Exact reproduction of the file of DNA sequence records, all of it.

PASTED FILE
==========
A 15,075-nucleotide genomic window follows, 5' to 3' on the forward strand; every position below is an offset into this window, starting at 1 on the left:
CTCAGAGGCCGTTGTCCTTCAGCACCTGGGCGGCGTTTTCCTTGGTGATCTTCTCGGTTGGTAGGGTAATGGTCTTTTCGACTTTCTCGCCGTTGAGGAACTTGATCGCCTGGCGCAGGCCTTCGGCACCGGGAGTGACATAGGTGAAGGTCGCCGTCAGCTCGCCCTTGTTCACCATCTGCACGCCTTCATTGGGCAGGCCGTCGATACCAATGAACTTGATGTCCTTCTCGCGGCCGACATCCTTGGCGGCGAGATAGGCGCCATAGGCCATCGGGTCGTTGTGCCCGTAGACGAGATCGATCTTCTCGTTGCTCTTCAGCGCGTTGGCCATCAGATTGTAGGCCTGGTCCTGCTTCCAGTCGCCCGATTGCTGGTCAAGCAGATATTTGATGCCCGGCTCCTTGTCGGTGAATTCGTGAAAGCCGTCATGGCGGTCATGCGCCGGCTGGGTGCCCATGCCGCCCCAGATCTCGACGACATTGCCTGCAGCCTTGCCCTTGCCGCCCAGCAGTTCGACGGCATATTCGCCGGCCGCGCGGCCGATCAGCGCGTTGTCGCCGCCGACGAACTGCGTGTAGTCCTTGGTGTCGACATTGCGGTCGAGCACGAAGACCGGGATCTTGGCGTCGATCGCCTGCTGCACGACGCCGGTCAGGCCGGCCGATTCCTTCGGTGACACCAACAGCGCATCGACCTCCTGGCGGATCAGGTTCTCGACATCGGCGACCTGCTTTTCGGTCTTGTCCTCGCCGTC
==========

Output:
A 15,075-nucleotide genomic window follows, 5' to 3' on the forward strand; every position below is an offset into this window, starting at 1 on the left:
CTCAGAGGCCGTTGTCCTTCAGCACCTGGGCGGCGTTTTCCTTGGTGATCTTCTCGGTTGGTAGGGTAATGGTCTTTTCGACTTTCTCGCCGTTGAGGAACTTGATCGCCTGGCGCAGGCCTTCGGCACCGGGAGTGACATAGGTGAAGGTCGCCGTCAGCTCGCCCTTGTTCACCATCTGCACGCCTTCATTGGGCAGGCCGTCGATACCAATGAACTTGATGTCCTTCTCGCGGCCGACATCCTTGGCGGCGAGATAGGCGCCATAGGCCATCGGGTCGTTGTGCCCGTAGACGAGATCGATCTTCTCGTTGCTCTTCAGCGCGTTGGCCATCAGATTGTAGGCCTGGTCCTGCTTCCAGTCGCCCGATTGCTGGTCAAGCAGATATTTGATGCCCGGCTCCTTGTCGGTGAATTCGTGAAAGCCGTCATGGCGGTCATGCGCCGGCTGGGTGCCCATGCCGCCCCAGATCTCGACGACATTGCCTGCAGCCTTGCCCTTGCCGCCCAGCAGTTCGACGGCATATTCGCCGGCCGCGCGGCCGATCAGCGCGTTGTCGCCGCCGACGAACTGCGTGTAGTCCTTGGTGTCGACATTGCGGTCGAGCACGAAGACCGGGATCTTGGCGTCGATCGCCTGCTGCACGACGCCGGTCAGGCCGGCCGATTCCTTCGGTGACACCAACAGCGCATCGACCTCCTGGCGGATCAGGTTCTCGACATCGGCGACCTGCTTTTCGGTCTTGTCCTCGCCGTC